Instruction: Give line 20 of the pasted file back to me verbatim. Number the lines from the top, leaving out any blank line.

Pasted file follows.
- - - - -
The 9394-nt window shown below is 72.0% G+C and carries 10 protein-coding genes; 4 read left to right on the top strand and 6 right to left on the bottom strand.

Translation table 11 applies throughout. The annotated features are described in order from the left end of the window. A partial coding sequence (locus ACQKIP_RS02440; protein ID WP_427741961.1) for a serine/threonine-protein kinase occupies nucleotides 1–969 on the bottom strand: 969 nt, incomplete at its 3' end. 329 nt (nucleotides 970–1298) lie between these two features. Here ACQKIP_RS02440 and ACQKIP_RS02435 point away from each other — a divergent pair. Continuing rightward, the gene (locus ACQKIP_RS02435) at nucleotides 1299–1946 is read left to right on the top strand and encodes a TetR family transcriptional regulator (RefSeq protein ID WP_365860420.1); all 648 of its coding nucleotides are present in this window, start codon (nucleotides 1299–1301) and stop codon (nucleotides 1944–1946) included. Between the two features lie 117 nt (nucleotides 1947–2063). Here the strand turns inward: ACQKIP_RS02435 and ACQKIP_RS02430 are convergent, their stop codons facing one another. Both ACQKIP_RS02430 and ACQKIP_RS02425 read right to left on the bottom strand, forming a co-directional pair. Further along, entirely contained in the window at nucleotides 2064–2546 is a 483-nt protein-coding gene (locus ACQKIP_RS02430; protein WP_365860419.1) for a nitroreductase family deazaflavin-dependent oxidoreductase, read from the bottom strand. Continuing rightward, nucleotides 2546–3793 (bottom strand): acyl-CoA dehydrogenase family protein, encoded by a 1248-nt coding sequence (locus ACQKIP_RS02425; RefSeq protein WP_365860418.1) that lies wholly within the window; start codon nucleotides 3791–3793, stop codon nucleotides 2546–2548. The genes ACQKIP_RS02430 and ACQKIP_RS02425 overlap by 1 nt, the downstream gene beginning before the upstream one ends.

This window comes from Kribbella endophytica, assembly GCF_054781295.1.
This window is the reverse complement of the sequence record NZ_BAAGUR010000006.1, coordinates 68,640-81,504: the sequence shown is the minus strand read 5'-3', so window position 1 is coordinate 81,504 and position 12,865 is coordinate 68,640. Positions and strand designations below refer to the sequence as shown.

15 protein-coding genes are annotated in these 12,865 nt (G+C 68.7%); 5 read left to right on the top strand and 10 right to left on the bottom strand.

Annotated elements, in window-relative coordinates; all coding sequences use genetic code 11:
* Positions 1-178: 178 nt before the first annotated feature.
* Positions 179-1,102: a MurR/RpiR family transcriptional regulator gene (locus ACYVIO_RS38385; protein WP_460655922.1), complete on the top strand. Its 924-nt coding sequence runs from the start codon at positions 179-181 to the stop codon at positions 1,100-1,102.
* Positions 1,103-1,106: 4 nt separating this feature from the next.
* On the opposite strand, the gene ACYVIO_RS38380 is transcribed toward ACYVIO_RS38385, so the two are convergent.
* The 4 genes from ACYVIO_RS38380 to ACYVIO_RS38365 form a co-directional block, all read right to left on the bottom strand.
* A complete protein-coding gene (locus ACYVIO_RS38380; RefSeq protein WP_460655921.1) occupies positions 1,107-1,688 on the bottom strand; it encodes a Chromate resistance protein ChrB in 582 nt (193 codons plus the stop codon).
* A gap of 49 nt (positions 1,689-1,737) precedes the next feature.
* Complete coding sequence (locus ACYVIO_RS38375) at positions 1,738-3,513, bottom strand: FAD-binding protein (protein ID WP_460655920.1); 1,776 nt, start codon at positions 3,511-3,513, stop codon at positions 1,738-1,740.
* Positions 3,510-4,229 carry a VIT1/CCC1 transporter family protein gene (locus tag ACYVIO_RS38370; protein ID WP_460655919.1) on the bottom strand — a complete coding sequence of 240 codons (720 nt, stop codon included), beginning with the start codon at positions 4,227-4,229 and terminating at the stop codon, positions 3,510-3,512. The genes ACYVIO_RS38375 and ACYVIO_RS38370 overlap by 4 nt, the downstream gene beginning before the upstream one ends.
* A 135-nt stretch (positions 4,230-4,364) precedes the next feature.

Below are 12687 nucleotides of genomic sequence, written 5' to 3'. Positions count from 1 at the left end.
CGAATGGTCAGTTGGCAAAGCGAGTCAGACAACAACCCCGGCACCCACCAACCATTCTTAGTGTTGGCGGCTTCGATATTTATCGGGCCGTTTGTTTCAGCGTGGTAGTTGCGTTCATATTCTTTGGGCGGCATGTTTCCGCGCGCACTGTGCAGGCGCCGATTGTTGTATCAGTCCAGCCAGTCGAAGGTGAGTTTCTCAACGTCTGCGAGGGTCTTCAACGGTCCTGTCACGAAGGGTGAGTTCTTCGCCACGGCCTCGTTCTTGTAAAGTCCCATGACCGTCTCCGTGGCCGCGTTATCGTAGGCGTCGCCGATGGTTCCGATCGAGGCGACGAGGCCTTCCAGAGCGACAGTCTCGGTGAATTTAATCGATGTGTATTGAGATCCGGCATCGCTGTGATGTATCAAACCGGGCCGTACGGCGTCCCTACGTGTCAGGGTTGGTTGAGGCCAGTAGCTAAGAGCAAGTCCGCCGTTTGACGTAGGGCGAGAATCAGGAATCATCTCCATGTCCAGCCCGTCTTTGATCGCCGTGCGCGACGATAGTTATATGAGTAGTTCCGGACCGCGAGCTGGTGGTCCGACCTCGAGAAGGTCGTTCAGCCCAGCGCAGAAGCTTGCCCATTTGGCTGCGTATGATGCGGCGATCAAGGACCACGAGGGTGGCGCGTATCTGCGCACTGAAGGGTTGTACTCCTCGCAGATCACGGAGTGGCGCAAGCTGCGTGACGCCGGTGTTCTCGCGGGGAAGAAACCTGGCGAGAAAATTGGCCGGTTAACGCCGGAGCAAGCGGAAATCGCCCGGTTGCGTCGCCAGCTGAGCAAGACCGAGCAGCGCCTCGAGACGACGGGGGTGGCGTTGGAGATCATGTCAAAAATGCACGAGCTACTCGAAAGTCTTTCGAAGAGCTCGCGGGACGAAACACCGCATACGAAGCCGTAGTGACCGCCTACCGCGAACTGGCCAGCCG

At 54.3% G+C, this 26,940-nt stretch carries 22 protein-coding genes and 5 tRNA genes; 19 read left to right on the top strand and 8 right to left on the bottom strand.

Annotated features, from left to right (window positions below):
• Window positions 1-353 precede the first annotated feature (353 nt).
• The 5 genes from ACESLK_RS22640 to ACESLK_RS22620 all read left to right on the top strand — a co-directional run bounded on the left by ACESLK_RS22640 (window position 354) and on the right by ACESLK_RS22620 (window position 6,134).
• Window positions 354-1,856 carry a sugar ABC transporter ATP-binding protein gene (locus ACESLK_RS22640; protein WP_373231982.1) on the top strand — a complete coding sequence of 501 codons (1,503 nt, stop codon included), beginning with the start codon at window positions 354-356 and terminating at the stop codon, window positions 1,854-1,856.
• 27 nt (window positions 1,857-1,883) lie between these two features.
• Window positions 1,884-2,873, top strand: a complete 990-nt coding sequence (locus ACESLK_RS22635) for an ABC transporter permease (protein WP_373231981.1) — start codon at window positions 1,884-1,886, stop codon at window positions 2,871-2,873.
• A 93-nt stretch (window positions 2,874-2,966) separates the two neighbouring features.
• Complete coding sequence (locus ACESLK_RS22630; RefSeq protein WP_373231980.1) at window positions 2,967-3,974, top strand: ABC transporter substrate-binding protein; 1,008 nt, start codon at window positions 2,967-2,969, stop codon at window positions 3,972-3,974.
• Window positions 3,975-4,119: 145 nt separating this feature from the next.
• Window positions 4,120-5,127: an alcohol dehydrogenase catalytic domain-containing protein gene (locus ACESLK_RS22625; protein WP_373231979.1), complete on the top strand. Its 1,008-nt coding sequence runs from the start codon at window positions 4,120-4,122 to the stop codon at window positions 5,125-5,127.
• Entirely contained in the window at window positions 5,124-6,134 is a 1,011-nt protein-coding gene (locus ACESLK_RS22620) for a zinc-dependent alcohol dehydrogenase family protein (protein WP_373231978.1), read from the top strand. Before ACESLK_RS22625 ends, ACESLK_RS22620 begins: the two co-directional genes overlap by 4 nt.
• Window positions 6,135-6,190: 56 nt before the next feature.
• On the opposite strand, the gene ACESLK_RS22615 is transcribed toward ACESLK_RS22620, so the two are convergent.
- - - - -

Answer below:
Annotated features, from left to right (window positions below):